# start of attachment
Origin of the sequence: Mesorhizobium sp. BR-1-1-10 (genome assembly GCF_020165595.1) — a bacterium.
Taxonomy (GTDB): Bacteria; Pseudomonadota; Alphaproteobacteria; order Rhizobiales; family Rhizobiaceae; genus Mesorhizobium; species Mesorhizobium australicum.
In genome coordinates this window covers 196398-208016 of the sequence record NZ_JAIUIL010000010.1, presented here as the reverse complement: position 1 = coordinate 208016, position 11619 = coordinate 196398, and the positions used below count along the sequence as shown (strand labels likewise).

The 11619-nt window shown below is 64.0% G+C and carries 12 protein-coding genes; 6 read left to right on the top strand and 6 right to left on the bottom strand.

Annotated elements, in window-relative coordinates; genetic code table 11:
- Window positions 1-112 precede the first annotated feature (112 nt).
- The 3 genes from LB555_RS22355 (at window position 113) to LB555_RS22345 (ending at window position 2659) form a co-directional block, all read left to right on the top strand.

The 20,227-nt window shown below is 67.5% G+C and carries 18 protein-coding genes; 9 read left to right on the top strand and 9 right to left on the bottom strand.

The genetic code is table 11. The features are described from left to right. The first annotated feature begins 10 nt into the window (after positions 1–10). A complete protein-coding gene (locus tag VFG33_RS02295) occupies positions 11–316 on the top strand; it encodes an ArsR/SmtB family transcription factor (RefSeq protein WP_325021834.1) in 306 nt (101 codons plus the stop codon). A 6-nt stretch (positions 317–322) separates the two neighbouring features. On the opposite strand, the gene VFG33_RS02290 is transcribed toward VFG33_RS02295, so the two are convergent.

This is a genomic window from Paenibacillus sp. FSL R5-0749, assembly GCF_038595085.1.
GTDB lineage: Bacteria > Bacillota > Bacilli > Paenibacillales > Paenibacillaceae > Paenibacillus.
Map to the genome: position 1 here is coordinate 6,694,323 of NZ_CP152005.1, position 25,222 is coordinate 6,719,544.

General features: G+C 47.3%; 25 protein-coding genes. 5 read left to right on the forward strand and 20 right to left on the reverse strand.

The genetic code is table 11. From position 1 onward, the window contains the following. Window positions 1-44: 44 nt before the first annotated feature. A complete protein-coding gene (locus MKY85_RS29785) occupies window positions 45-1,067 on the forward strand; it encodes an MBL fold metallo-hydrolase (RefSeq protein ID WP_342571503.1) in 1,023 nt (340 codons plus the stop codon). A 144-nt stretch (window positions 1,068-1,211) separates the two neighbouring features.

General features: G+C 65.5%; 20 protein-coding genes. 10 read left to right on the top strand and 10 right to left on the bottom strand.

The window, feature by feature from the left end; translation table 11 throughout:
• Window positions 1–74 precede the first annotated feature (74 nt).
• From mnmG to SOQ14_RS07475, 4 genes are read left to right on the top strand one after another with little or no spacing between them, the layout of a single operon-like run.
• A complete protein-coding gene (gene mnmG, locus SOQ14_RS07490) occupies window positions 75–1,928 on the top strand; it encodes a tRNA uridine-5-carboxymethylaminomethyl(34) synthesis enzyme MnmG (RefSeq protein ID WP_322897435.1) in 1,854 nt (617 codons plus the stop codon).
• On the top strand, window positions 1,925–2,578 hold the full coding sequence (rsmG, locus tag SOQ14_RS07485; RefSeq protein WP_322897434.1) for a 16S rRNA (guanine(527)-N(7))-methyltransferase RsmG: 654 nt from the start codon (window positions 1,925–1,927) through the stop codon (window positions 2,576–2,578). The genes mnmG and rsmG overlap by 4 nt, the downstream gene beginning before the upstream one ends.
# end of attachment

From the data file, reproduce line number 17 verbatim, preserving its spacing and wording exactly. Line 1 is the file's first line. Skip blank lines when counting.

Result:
• Window positions 1–74 precede the first annotated feature (74 nt).